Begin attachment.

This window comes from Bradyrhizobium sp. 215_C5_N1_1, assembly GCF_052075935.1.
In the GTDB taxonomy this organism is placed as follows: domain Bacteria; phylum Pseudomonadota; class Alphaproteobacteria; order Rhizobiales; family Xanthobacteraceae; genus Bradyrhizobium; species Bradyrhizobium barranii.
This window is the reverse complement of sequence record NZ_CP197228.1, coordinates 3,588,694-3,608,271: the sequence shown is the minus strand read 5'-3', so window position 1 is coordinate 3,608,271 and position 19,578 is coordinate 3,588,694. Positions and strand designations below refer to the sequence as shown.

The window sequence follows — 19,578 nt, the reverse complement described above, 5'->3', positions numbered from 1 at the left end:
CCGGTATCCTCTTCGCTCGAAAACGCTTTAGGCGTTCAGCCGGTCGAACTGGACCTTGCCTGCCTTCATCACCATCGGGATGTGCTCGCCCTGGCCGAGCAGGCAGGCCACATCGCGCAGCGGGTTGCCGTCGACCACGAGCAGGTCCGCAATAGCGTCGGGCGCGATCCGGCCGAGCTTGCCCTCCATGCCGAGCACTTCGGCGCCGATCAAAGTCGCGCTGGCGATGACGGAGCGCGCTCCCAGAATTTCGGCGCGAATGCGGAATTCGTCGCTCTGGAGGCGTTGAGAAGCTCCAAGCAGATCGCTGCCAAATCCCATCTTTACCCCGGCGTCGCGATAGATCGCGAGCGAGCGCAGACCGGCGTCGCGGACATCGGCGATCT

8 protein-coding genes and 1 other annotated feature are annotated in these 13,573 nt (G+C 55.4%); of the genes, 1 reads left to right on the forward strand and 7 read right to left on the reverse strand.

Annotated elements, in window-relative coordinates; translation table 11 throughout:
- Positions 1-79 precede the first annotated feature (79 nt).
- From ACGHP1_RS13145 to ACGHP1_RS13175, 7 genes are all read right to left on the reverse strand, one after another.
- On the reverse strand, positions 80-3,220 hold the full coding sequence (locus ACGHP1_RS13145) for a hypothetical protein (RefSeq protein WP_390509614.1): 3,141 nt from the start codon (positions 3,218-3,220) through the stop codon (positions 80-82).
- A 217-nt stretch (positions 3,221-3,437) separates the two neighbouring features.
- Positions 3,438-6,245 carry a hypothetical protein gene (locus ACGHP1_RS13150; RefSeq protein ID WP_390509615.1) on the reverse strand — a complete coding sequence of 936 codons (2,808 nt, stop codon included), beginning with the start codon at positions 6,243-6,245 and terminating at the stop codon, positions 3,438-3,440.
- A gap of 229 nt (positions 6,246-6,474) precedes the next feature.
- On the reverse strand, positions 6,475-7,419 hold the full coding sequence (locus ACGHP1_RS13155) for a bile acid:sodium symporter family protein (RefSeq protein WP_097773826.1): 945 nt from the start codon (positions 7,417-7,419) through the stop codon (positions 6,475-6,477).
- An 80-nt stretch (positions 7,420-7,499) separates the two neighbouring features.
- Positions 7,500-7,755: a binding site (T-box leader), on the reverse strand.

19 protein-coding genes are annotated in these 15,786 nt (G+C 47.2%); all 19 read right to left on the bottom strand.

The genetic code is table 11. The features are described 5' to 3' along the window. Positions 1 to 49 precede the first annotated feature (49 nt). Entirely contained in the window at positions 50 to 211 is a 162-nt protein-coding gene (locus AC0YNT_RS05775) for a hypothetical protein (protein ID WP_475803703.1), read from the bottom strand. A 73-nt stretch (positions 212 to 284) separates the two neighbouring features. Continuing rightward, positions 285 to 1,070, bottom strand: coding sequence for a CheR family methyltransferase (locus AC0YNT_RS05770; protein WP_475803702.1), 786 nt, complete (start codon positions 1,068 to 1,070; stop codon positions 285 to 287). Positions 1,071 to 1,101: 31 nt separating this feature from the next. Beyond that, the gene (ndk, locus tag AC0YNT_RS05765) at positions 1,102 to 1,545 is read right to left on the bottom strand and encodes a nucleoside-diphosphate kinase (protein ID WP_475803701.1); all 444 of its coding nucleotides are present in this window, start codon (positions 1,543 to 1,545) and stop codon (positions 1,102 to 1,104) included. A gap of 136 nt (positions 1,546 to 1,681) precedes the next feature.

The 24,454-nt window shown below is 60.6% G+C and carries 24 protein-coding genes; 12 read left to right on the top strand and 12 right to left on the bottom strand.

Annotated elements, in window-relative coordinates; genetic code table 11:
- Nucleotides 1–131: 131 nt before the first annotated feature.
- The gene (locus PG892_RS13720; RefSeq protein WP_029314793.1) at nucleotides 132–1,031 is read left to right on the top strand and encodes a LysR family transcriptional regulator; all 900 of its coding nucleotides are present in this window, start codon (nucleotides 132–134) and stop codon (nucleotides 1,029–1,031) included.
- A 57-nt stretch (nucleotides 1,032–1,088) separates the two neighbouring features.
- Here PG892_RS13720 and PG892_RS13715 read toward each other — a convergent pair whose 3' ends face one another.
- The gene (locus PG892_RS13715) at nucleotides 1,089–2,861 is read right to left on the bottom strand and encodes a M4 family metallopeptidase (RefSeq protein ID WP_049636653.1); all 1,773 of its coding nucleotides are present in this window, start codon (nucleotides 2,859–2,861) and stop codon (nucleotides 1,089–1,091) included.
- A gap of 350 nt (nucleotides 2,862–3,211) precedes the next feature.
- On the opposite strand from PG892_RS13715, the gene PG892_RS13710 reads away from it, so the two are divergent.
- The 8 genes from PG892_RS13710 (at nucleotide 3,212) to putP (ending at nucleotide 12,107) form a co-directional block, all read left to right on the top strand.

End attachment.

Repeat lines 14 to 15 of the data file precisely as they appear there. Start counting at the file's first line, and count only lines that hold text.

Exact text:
- On the reverse strand, positions 6,475-7,419 hold the full coding sequence (locus ACGHP1_RS13155) for a bile acid:sodium symporter family protein (RefSeq protein WP_097773826.1): 945 nt from the start codon (positions 7,417-7,419) through the stop codon (positions 6,475-6,477).
- An 80-nt stretch (positions 7,420-7,499) separates the two neighbouring features.